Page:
The new breathable nail polishes are developed from an absorption technology called O2 matrix technology, which you probably know from:
- Sweat-absorbing sportswear and shoes that release the steam of sweat and allow air particles to penetrate.
- Hydrogel contact lenses that allow free passage to tears.
- Medical products such as tape and plastics that allow the skin to breathe.
- Porous tiles and asphalt that absorbs rainwater and radically sends it into the soil.
- Insulation materials and paintings for rooftops and exterior walls resistant to sludge, snow and cold, while the moisture inside the building can sip out.
How can water penetrate nail polish?
Unlike ordinary nail varnishes, breathable O2M nail polish consists of a coating with microscopic holes. We speak gaps in nanometer sizes found in the paint’s outer and inner plastic layers.
The outer layer of the nail lacquer is also called as permeable membrane, whereas the inner layers of the lacquer structure are known under the professional term porosity. These are the tiny holes in the outer layer (permeable membrane) as well as the passages in the paint’s inner structure (porous cast) that permits penetration of air and water particles.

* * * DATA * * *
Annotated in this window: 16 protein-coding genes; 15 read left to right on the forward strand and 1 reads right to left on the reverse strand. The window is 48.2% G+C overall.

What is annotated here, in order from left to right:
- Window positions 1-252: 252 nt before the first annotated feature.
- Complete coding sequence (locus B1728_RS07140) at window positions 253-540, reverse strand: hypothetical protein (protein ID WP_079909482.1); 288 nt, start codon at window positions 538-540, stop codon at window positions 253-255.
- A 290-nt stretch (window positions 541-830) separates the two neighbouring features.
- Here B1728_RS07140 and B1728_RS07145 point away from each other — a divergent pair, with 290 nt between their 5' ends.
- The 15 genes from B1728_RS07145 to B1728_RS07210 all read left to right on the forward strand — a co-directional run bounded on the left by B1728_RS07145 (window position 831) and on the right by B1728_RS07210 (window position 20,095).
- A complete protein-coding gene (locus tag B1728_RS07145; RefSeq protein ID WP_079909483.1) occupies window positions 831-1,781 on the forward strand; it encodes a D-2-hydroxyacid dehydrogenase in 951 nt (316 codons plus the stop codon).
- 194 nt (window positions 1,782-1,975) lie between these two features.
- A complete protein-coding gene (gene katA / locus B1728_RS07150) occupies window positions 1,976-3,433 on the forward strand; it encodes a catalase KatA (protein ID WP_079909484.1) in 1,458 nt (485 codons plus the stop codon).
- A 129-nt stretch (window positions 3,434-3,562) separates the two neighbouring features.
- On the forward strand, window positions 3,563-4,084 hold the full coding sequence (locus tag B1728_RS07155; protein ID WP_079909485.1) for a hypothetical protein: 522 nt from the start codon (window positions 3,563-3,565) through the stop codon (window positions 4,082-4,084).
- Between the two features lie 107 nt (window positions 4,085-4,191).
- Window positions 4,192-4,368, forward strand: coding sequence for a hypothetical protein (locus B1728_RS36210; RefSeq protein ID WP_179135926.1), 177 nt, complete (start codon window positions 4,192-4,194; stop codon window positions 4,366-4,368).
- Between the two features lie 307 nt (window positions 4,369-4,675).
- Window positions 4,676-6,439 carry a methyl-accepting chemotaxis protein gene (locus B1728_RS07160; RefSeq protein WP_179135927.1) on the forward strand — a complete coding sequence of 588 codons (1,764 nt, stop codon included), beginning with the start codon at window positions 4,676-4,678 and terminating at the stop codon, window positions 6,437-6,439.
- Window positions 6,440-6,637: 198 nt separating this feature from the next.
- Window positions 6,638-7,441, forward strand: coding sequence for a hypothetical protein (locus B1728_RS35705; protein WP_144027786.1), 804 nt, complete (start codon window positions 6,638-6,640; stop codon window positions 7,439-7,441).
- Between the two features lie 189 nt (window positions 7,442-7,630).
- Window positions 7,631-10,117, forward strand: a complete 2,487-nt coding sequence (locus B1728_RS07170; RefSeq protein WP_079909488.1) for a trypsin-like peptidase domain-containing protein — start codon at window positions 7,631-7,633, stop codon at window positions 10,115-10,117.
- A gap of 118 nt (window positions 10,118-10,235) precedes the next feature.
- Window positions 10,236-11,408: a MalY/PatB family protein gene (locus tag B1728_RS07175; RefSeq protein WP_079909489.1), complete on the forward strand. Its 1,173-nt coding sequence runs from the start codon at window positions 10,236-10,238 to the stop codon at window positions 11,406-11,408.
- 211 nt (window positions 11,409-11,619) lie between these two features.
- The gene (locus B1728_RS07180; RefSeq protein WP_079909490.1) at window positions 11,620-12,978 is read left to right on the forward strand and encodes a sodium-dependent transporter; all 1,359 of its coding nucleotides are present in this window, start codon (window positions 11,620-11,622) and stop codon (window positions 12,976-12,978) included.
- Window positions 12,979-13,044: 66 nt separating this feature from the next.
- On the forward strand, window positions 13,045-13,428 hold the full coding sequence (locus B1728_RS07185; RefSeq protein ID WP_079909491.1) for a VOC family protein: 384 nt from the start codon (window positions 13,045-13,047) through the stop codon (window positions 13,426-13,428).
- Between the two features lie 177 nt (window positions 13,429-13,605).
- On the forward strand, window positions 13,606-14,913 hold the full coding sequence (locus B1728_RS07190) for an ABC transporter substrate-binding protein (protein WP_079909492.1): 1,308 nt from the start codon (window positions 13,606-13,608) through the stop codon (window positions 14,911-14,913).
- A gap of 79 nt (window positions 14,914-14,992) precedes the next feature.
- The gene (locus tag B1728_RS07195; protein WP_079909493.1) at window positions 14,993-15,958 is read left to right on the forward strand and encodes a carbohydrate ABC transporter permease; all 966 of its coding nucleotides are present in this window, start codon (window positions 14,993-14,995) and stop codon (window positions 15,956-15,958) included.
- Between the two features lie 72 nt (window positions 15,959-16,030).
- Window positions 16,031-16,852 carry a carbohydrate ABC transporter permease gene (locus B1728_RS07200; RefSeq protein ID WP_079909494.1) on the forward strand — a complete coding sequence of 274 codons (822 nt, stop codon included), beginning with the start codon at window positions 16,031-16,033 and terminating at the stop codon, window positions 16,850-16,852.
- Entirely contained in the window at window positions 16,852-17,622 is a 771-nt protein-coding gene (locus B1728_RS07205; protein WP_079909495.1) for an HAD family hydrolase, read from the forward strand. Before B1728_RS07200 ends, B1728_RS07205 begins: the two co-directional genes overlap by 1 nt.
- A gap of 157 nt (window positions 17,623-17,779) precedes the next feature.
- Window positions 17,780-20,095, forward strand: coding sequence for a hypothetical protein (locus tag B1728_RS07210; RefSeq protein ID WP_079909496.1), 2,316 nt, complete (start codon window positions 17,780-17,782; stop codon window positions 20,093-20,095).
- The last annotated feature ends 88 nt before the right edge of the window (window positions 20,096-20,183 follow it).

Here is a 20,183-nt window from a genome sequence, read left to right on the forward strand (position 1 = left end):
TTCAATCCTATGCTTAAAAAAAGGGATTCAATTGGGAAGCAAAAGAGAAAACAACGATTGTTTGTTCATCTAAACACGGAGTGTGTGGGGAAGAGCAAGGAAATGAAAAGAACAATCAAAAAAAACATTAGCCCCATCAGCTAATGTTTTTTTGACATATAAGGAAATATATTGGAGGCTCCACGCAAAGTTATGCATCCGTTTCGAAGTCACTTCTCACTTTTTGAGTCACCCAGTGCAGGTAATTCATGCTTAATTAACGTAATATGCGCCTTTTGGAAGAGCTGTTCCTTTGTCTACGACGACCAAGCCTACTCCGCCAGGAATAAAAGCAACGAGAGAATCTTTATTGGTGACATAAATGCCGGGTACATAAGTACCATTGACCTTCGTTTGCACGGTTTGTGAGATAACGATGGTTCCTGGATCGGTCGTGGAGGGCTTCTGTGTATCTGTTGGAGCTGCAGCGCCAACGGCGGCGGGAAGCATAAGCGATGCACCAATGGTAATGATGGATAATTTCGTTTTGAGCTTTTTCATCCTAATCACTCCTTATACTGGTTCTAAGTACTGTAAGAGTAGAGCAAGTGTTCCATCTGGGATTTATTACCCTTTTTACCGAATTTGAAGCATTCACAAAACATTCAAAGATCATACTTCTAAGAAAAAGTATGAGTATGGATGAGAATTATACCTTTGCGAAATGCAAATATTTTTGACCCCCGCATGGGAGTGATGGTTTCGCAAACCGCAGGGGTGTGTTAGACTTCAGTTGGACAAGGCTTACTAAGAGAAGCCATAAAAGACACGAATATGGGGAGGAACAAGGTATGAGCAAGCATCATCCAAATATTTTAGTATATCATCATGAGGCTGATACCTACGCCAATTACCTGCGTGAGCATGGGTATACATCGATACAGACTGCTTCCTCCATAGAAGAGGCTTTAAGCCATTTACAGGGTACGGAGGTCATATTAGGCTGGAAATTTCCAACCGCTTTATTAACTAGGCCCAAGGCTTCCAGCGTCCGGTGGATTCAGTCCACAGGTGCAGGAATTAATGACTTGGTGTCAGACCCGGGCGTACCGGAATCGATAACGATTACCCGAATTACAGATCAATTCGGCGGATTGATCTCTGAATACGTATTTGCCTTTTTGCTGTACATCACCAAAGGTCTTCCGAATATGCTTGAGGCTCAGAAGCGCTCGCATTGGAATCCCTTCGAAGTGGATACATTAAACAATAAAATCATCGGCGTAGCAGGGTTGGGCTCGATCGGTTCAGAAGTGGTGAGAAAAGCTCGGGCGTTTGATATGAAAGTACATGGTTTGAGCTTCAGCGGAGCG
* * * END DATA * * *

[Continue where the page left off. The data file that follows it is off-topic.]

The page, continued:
The magic lies in the nail polish recipe and especially the molecular bond (polymer) that creates the openings. Thermoplastic polymer is a polymer used frequently in breathable nail polishes. It is composed of tiny particles; Some of these particles’ bind with obstruction, whereas other particles bump away from the obstacle. The distance that occurs between the rejections creates a kind of microscopic passage (also called amorphous regions in the language of the profession). These are the amorphous regions that allow the water particles to wander through the lacquer and land on the nail belt.